Amy Scott is Marketplace’s education correspondent. In addition to covering the K-12 and higher education beats, she files general business and economic stories for Marketplace programs and, drawing from her experience covering finance in New York.

Scott joined Marketplace as a production assistant in September 2001, moving in 2002 to Washington, D.C., as a staff reporter. From 2003 to 2010, she reported from Marketplace’s New York bureau, focusing on the culture of Wall Street, and becoming bureau chief in 2008. In addition to leading Marketplace’s New York coverage of the financial crisis, Scott hit the road for two cross-country trips, exploring how Americans experienced the fallout. In 2008, she produced stories for Marketplace’s remote broadcasts from Egypt and Dubai for the Middle East @ Work series. In 2009, she spent a month reporting in Germany as a McCloy Fellow. She is now based in Baltimore.

In 2012 Scott and Marketplace China correspondent Rob Schmitz won a national Edward R. Murrow award for their investigation of agencies that place Chinese students in U.S. colleges. Their work also won first prize for investigative reporting from the Education Writers Association. Other honors include a 2010 National Headliner Award and a special citation from the Education Writers Association for an investigation of recruiting abuses at the University of Phoenix, co-reported with Sharona Coutts of ProPublica. The stories led U.S. Representative Elijah Cummings to call for hearings on the conduct of for-profit colleges in the United States. Scott also won a Gracie Allen Award for feature reporting in 2006.

Before joining Marketplace, Scott worked as a reporter in Dillingham, Alaska, home to the world’s largest wild sockeye salmon run. She spends much of her free time exploring Maryland’s hiking trails or playing various musical instruments. She is a long-time student and performer of Javanese gamelan music.

A native of Colorado Springs, Colo., Scott has a bachelor’s degree in history from Grinnell College and a master’s degree in journalism from the University of California, Berkeley, where she studied documentary filmmaking.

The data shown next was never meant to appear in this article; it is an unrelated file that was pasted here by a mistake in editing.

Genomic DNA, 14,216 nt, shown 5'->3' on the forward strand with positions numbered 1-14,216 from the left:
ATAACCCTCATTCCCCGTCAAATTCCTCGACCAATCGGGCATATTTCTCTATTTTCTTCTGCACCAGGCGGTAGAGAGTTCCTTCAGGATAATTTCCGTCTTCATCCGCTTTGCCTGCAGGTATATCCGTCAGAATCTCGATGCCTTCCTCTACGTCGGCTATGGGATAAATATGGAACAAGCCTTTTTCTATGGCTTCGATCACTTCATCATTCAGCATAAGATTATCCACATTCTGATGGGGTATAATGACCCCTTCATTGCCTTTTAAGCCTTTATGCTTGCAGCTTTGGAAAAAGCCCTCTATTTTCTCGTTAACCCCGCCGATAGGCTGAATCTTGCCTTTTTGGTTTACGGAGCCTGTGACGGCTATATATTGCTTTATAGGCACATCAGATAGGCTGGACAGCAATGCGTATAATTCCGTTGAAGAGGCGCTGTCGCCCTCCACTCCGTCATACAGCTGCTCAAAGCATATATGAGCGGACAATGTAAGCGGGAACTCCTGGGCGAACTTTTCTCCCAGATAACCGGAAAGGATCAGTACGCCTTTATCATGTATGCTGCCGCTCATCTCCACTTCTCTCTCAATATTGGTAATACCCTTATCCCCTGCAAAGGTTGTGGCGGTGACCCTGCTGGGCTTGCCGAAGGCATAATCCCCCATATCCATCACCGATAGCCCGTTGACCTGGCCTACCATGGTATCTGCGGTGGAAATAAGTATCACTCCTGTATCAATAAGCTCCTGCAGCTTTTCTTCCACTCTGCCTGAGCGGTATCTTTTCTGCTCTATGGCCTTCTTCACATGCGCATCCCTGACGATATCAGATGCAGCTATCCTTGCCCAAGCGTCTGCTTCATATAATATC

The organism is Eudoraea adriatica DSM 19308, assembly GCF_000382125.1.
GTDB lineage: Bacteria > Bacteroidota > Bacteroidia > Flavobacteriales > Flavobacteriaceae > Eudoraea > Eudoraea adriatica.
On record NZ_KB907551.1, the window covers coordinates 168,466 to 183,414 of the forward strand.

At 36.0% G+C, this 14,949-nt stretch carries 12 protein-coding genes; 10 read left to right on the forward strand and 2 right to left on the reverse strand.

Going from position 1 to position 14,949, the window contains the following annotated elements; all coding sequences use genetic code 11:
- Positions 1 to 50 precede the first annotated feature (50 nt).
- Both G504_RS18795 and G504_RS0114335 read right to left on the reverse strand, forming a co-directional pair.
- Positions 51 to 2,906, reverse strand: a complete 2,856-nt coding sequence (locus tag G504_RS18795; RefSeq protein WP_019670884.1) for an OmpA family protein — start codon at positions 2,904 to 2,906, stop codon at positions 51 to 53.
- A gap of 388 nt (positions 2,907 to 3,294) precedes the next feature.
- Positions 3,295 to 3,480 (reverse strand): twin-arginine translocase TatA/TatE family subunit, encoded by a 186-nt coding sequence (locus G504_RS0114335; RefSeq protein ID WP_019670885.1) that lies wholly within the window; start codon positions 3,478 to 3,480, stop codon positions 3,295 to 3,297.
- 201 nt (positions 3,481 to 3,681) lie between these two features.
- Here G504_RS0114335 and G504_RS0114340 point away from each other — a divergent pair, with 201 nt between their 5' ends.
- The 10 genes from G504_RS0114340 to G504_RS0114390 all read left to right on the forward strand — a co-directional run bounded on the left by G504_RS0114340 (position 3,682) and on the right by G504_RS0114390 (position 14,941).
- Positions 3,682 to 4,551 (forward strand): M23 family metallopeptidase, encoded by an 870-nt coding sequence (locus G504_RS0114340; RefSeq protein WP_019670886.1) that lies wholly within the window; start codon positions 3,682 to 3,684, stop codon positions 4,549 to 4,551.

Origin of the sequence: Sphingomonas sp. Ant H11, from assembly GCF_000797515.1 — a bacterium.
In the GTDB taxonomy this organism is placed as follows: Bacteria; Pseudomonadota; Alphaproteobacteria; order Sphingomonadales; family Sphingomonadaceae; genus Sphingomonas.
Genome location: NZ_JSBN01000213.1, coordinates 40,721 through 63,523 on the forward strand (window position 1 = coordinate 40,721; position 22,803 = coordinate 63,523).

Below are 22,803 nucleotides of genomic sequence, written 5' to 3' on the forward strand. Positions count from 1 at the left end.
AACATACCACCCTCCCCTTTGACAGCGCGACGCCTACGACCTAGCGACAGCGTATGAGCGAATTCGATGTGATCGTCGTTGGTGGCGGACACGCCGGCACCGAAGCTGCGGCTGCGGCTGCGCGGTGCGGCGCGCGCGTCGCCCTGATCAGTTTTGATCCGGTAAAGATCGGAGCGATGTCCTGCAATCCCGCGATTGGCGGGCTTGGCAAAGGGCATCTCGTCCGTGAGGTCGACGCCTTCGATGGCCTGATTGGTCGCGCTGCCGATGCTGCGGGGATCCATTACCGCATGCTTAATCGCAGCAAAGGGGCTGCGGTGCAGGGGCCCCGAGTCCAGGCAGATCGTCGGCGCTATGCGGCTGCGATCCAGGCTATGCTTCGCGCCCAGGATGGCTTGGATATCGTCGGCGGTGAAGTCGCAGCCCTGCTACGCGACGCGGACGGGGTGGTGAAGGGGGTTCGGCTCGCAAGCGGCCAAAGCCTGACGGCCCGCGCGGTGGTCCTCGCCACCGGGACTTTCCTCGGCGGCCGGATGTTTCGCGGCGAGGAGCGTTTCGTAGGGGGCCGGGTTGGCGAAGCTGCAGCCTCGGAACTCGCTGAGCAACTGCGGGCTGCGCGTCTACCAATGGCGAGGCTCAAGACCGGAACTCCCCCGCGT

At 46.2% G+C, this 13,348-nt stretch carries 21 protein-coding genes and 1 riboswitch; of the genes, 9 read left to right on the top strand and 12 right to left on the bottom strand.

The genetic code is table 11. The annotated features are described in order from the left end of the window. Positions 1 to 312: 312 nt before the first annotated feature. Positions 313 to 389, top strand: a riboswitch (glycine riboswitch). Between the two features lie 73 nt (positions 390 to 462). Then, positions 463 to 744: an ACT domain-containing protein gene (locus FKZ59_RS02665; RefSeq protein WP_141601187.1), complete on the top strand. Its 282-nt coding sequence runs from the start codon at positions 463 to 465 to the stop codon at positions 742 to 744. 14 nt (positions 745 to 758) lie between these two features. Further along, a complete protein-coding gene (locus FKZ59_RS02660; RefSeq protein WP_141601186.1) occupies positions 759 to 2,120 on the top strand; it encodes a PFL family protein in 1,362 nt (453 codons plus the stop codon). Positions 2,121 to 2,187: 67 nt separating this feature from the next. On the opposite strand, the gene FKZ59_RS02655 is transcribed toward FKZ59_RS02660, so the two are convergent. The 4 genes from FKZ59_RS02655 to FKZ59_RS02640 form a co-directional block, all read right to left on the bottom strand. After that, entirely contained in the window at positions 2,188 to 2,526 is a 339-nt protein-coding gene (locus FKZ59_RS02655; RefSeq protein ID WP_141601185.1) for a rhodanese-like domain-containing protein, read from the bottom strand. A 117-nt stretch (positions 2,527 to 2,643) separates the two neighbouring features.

Features by Amy Scott

Hedge fund dropouts

You've probably heard about hedge funds. They're basically fancy mutual funds for rich people and institutions. Not long ago, anybody with a Bloomberg terminal and a couple wealthy friends could start one. Many left traditional jobs on Wall Street for the promise of spectacular profits. But some say the glory days may be drawing to an end. And many who struck out on their own are now returning to the fold. Amy Scott reports.
Posted In: Investing, Wall Street

So long, Alan

Amy Scott looks at how Alan Greenspan changed the role of Fed chief during his 18-year tenure.
Posted In: Economy

Steel merger

Mittal Steel, the world's biggest steelmaker, made a $23 billion hostile bid for rival Arcelor today. Arcelor is the world's second biggest steelmaker, and a combination of the two companies would be more than three times as big as nearest rival Nippon Steel. Amy Scott has more.

Incentive or token fine?

The Federal Trade Commission has fined ChoicePoint Inc. $15 million for putting the identities of 145,000 consumers at risk of theft. Is $15 million really enough to incentivize companies to take extra steps to protect personal information? Amy Scott takes a look.

Please move

In New York City, landlords and developers will to pay big money to convince you to vacate your rent-controlled apartment. It's worth it because it allows them to raise the rent, or build luxury condos. But as Amy Scott reports, the city may be paying a price.

China meets the Big Apple

One of China's first private companies, Beijing Vantone Real Estate, has signed a deal to lease the top five floors of the first new building at Ground Zero since 9/11. Finding tenants for 7 World Trade Center had been difficult, but as Amy Scott reports, the company hopes the location will be a magnet for Chinese businesspeople.

Brokerage partying

"Dwarf tossing" competitions and racy bachelor parties -- sounds like fraternity entertainment at David Lynch U. But Amy Scott reports, it's happening at Wall Street brokerages, and regulators want it to stop.
Posted In: Wall Street

The reliability of computerized exchanges

While the NASDAQ and the Japanese stock market attempt to sort out the computer glitches that have disrupted trading recently, some market watchers are starting to question the headlong rush to computerized trading. Amy Scott reports.
Posted In: Economy, Wall Street

When good brands go bad

Daimler-Chrysler has already been fingered in the Iraq oil-for-food scandal. Now a German magazine reveals that company officials paid kickbacks to sell cars at inflated prices in Nigeria. How might these scandals affect the company's sales and impact its image? Amy Scott reports.

A golden spike

The price of gold hit a 25-year high, and platinum hit its highest price ever, on Monday. Amy Scott tells us why.
Posted In: Economy


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